The state of health of Russian rival Kara-Mourza is worrying, according to his wife
The wife of Vladimir Kara-Mourza expressed her deep concern for the state of health of the Russian rival, the victim of a “freak act of revenge” by the Kremlin.
“I’m obviously worried,” Evgenia Kara-Mourza said in an interview with AFP, “that his health is failing.”
Her husband had serious health problems even before he was taken into custody, suffering from a nerve condition called polyneuropathy, which he says was caused by two poisoning attempts in 2015 and 2017.
Evgeniya Kara-Mourza is sure the situation will get worse with her husband’s 25-year prison sentence in mid-April.
Vladimir Kara-Mourza, 41, has appealed his felony treason conviction, but his wife “definitely” expects it to be overturned.
and even though her husband’s state of health would normally exempt her from imprisonment, “it doesn’t matter to the Russian authorities”.
– Means to kill –
Speaking to AFP on the sidelines of the Geneva Summit for Human Rights and Democracy, Evgenia Kara-Mourza condemned the “pure and cynical retaliation by the Russian government”.
“The regime clearly sees my husband as its personal enemy,” she said, referring to the two poisonings that were intended “to threaten, not kill”.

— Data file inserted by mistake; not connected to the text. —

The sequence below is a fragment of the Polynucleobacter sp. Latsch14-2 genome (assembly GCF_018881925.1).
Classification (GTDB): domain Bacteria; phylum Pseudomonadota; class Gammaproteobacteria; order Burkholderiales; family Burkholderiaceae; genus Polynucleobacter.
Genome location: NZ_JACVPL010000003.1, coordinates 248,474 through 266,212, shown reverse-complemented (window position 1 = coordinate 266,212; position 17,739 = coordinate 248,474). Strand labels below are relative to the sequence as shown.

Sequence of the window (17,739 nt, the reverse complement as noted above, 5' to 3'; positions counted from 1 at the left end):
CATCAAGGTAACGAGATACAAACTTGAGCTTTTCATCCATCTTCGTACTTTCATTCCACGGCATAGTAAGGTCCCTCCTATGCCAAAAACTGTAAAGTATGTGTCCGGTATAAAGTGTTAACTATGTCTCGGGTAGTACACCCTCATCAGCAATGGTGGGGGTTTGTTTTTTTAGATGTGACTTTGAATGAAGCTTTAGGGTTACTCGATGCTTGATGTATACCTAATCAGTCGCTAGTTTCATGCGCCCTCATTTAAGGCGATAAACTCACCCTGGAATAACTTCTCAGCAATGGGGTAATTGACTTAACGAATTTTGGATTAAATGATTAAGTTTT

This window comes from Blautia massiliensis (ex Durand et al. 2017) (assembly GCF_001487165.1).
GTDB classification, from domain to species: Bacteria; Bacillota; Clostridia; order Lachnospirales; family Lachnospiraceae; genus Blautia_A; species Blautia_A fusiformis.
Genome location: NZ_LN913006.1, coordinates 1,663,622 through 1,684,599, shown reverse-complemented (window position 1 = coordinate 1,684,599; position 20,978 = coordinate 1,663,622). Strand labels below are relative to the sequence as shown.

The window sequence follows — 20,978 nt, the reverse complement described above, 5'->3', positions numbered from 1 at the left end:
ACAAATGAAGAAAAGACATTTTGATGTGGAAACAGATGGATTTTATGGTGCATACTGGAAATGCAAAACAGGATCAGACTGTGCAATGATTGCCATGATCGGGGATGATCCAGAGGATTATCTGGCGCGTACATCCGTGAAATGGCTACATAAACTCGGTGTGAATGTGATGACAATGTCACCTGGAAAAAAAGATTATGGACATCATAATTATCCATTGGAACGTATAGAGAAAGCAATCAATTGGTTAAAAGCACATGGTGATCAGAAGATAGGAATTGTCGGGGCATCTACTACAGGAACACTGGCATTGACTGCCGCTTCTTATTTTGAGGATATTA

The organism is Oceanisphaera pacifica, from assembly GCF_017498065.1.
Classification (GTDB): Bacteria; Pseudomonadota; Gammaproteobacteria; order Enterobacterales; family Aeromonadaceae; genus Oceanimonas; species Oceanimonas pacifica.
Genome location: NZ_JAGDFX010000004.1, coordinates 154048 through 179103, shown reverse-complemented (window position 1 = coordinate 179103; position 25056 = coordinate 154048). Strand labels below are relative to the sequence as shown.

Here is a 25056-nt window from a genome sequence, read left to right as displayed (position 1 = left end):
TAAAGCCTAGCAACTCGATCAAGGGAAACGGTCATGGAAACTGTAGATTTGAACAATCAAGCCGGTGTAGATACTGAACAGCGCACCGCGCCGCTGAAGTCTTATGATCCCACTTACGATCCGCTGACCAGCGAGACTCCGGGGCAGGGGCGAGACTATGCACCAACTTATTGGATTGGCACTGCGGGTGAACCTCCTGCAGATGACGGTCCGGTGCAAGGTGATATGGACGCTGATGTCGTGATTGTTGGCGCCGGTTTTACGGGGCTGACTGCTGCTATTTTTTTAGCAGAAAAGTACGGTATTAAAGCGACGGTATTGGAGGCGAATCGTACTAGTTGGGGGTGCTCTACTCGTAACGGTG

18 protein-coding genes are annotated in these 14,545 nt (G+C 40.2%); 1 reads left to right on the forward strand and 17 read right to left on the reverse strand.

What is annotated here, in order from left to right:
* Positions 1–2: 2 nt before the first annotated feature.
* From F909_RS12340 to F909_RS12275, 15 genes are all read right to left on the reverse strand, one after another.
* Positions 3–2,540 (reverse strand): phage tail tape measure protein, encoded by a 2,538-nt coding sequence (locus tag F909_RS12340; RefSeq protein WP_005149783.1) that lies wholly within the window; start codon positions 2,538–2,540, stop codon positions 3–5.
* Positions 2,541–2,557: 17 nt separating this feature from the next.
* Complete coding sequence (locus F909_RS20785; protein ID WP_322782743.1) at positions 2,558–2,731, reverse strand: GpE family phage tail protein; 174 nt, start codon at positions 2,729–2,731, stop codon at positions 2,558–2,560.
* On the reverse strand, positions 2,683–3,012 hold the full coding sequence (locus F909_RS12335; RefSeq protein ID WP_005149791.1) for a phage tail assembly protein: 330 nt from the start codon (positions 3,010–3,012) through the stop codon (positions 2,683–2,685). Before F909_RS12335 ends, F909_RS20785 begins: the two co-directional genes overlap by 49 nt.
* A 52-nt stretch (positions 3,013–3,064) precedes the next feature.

Despite the threats, her husband did not hesitate to return to Russia and she claimed to support his decision. “Of course it scares me for his life,” she said, her dark eyes filling with tears, pointing out that “Vladimir and I have been carefully building our little world, our children, our family, for years.” Are.”
“But I know what he’s fighting for,” she said, welcoming the fact that “through all these risks, through all the attacks” he remained “true to himself”.
“If I accepted him as he was 20 years ago, it would be quite hypocritical of me to ask him to change now. It would not be Vladimir.”
“The only option for me is to stand by him, fight with him and fight for him.”
She admits the situation is “excruciatingly painful” for the couple’s three children, but Vladimir Kara-Mourza “somehow manages to remain a good father to them, even behind bars”. .
“He teaches them a very valuable lesson: that they must face those who persecute them with courage, that they must never give up without a fight, that they must accept the risks, recognize and Gotta keep fighting.”
Asked if he thought others would dare to follow his example, he recalled that “20,000 people have been arbitrarily detained” since Russia launched a full-scale invasion of Ukraine last year. did.
That so many people dared to protest at a time when “the regime is using the full arsenal of Soviet-style repressive techniques against anti-war protesters” means that “there are probably millions of people who are against the regime , but who are afraid to speak”.
In Soviet times, “massive protests were only possible when the regime began to crack,” he said, expressing his belief that “it will happen … when Putin’s regime begins to crack.”
Whilst this may happen, she suggested that “a clear victory for Ukraine after more than two decades of emancipation from the Vladimir Putin regime … will finally send a signal to the Kremlin that it is not committed and will achieve more”. ” such offences’.